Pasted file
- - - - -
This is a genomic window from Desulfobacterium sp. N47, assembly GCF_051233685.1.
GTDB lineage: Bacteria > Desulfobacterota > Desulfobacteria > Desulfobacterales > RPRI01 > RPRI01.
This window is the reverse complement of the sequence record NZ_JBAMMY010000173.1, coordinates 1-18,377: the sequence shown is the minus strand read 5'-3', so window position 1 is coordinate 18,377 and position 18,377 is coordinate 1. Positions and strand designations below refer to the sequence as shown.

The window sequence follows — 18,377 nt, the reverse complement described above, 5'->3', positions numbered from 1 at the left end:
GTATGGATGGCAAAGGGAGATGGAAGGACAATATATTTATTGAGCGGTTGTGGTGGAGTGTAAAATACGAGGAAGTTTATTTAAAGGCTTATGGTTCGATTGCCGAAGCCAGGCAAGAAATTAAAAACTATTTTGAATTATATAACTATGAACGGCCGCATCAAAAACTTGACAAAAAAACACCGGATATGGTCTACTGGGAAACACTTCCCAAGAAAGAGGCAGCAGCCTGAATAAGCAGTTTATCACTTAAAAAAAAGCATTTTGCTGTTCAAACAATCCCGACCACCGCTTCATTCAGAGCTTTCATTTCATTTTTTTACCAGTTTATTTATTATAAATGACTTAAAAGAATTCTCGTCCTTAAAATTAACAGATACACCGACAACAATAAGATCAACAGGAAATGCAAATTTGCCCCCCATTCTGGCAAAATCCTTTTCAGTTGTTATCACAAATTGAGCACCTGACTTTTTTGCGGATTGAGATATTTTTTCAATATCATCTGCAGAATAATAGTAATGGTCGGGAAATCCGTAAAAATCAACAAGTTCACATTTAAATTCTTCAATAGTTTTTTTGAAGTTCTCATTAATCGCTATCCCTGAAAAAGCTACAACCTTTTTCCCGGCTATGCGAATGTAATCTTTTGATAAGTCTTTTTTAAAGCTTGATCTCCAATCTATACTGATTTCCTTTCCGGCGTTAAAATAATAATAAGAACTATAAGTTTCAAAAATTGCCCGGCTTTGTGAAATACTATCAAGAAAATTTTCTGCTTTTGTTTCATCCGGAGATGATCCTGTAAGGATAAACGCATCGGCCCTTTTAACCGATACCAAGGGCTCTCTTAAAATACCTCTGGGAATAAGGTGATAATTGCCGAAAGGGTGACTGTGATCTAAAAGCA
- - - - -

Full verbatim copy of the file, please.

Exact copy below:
This is a genomic window from Desulfobacterium sp. N47, assembly GCF_051233685.1.
GTDB lineage: Bacteria > Desulfobacterota > Desulfobacteria > Desulfobacterales > RPRI01 > RPRI01.
This window is the reverse complement of the sequence record NZ_JBAMMY010000173.1, coordinates 1-18,377: the sequence shown is the minus strand read 5'-3', so window position 1 is coordinate 18,377 and position 18,377 is coordinate 1. Positions and strand designations below refer to the sequence as shown.

The window sequence follows — 18,377 nt, the reverse complement described above, 5'->3', positions numbered from 1 at the left end:
GTATGGATGGCAAAGGGAGATGGAAGGACAATATATTTATTGAGCGGTTGTGGTGGAGTGTAAAATACGAGGAAGTTTATTTAAAGGCTTATGGTTCGATTGCCGAAGCCAGGCAAGAAATTAAAAACTATTTTGAATTATATAACTATGAACGGCCGCATCAAAAACTTGACAAAAAAACACCGGATATGGTCTACTGGGAAACACTTCCCAAGAAAGAGGCAGCAGCCTGAATAAGCAGTTTATCACTTAAAAAAAAGCATTTTGCTGTTCAAACAATCCCGACCACCGCTTCATTCAGAGCTTTCATTTCATTTTTTTACCAGTTTATTTATTATAAATGACTTAAAAGAATTCTCGTCCTTAAAATTAACAGATACACCGACAACAATAAGATCAACAGGAAATGCAAATTTGCCCCCCATTCTGGCAAAATCCTTTTCAGTTGTTATCACAAATTGAGCACCTGACTTTTTTGCGGATTGAGATATTTTTTCAATATCATCTGCAGAATAATAGTAATGGTCGGGAAATCCGTAAAAATCAACAAGTTCACATTTAAATTCTTCAATAGTTTTTTTGAAGTTCTCATTAATCGCTATCCCTGAAAAAGCTACAACCTTTTTCCCGGCTATGCGAATGTAATCTTTTGATAAGTCTTTTTTAAAGCTTGATCTCCAATCTATACTGATTTCCTTTCCGGCGTTAAAATAATAATAAGAACTATAAGTTTCAAAAATTGCCCGGCTTTGTGAAATACTATCAAGAAAATTTTCTGCTTTTGTTTCATCCGGAGATGATCCTGTAAGGATAAACGCATCGGCCCTTTTAACCGATACCAAGGGCTCTCTTAAAATACCTCTGGGAATAAGGTGATAATTGCCGAAAGGGTGACTGTGATCTAAAAGCA